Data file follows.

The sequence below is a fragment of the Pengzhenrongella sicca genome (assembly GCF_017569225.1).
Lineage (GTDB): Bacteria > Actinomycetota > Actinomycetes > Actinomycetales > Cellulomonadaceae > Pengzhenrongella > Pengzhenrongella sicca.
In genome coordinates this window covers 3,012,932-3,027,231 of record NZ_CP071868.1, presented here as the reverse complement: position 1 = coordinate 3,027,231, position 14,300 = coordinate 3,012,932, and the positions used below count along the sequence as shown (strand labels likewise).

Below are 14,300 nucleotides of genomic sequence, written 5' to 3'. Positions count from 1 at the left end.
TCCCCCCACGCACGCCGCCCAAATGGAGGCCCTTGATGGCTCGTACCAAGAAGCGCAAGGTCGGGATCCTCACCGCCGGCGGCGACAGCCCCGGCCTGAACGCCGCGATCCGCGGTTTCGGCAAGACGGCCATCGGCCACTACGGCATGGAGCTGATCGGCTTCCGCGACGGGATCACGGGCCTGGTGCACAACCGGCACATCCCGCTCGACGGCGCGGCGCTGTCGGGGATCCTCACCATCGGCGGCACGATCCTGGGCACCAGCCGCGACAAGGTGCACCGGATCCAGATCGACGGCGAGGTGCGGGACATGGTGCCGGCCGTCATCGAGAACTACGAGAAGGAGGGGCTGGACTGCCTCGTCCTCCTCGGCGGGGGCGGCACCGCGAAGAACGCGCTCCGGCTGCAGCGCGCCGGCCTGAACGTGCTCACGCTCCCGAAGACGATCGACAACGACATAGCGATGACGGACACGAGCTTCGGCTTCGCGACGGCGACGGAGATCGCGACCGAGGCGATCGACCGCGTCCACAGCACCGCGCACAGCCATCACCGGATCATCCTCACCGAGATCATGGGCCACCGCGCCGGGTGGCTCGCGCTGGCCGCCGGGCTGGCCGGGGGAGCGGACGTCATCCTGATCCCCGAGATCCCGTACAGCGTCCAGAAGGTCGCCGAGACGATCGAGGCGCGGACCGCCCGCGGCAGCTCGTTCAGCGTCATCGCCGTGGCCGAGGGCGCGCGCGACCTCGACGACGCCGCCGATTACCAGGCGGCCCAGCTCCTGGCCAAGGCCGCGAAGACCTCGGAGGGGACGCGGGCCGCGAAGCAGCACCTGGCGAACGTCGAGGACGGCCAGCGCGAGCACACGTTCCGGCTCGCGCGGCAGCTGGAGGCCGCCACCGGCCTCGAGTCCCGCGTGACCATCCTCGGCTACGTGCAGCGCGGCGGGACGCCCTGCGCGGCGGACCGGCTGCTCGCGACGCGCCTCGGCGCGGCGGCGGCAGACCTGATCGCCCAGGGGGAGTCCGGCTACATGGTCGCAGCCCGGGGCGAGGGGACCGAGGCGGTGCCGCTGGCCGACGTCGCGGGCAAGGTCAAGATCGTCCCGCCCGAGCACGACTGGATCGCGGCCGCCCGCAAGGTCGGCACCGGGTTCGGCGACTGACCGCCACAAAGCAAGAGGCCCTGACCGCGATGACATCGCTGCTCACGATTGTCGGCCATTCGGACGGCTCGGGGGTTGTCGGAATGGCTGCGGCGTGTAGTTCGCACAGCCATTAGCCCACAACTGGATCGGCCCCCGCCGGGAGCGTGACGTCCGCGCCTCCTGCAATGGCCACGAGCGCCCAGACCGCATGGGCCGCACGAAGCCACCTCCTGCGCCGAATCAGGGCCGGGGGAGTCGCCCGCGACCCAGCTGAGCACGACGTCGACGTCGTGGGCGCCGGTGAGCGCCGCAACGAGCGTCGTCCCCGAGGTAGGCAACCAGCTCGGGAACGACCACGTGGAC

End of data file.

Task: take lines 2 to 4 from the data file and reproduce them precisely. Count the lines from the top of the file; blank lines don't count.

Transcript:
Lineage (GTDB): Bacteria > Actinomycetota > Actinomycetes > Actinomycetales > Cellulomonadaceae > Pengzhenrongella > Pengzhenrongella sicca.
In genome coordinates this window covers 3,012,932-3,027,231 of record NZ_CP071868.1, presented here as the reverse complement: position 1 = coordinate 3,027,231, position 14,300 = coordinate 3,012,932, and the positions used below count along the sequence as shown (strand labels likewise).

Below are 14,300 nucleotides of genomic sequence, written 5' to 3'. Positions count from 1 at the left end.